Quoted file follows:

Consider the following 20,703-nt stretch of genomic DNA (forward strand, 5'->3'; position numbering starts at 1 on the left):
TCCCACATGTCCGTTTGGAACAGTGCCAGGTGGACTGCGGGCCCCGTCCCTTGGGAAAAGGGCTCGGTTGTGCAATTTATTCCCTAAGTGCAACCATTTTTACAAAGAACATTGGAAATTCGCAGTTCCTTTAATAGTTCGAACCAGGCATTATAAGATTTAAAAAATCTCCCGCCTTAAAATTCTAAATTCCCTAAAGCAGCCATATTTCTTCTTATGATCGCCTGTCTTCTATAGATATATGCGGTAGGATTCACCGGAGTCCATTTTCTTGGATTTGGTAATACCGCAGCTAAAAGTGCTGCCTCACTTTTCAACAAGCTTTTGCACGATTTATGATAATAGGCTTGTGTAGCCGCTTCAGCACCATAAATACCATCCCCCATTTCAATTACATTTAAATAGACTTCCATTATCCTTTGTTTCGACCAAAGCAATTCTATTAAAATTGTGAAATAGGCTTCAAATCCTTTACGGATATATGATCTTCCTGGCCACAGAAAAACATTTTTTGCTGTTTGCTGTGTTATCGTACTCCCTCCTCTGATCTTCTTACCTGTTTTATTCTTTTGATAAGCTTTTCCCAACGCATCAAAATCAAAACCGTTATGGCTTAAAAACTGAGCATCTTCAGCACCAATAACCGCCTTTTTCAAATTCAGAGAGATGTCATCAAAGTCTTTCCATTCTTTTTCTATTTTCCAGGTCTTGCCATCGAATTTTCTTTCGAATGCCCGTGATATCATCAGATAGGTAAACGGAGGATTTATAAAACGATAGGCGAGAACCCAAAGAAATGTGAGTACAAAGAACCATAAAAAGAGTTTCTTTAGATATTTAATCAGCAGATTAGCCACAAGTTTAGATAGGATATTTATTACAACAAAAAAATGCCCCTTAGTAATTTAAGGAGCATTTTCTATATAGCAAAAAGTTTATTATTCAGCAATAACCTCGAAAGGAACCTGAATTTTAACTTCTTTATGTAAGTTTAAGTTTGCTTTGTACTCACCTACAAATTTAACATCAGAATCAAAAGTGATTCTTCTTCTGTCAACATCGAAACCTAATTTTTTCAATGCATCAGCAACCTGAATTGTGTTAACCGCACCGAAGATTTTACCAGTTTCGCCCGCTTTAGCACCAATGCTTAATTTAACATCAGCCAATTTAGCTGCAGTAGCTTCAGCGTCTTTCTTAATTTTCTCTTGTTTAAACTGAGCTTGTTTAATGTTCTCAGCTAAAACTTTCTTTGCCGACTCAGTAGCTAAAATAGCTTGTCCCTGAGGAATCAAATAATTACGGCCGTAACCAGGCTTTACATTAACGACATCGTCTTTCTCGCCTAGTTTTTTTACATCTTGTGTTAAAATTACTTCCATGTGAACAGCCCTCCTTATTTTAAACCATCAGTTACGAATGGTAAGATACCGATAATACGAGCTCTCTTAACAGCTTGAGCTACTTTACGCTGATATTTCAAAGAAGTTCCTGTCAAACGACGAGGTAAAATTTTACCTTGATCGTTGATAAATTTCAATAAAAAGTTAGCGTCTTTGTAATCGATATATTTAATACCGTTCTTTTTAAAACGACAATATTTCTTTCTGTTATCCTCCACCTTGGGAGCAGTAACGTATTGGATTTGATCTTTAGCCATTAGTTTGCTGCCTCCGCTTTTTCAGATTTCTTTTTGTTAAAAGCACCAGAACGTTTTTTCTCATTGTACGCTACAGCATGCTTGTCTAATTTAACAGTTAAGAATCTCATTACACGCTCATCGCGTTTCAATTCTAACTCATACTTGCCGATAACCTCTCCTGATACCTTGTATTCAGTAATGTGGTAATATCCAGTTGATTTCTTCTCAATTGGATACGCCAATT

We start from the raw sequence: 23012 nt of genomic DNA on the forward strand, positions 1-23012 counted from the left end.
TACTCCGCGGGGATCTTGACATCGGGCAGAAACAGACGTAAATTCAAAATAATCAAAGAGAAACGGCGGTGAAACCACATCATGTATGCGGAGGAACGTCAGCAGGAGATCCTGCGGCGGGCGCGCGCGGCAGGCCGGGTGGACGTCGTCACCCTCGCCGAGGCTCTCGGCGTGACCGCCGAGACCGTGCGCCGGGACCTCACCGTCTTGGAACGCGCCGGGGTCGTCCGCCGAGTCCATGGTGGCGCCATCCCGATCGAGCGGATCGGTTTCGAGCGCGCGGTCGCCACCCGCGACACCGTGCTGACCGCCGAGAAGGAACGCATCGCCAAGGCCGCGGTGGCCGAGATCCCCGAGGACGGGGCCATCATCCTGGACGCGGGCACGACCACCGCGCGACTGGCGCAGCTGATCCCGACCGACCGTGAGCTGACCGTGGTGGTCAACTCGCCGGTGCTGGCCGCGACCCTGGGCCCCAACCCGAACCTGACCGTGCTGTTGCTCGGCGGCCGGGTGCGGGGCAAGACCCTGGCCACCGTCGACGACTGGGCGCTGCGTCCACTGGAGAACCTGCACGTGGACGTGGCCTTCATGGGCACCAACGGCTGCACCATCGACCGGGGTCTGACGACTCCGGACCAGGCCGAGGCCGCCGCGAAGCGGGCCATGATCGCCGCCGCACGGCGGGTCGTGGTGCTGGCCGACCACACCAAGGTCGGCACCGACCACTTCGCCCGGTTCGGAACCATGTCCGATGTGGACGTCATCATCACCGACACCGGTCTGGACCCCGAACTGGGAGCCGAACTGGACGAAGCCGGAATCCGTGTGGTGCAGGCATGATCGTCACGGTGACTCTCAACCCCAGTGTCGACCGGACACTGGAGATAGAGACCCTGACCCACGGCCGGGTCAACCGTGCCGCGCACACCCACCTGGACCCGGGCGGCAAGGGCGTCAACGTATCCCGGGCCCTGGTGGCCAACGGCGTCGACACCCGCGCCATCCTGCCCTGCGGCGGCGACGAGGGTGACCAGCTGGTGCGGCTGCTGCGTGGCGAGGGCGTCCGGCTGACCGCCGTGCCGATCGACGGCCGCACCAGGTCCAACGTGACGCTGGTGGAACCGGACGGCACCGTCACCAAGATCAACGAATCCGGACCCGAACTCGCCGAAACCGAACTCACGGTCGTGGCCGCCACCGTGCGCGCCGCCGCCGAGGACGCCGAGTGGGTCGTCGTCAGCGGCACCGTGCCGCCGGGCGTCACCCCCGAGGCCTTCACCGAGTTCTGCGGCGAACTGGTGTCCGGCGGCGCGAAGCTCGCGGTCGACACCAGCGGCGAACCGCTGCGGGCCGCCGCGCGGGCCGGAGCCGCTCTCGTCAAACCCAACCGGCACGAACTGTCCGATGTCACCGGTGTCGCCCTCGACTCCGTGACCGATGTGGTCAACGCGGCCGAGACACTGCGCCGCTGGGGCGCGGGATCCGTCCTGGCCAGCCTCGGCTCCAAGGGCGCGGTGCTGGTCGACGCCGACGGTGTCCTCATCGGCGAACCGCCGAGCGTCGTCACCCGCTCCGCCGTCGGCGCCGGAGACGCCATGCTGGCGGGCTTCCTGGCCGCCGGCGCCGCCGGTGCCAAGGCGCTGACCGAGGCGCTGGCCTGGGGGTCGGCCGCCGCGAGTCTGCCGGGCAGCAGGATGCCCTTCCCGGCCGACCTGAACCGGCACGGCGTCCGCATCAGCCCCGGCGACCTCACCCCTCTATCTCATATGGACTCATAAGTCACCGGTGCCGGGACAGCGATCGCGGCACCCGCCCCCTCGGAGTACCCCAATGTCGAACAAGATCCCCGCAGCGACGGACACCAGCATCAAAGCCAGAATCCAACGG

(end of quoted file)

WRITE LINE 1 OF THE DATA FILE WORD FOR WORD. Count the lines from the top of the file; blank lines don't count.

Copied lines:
Consider the following 20,703-nt stretch of genomic DNA (forward strand, 5'->3'; position numbering starts at 1 on the left):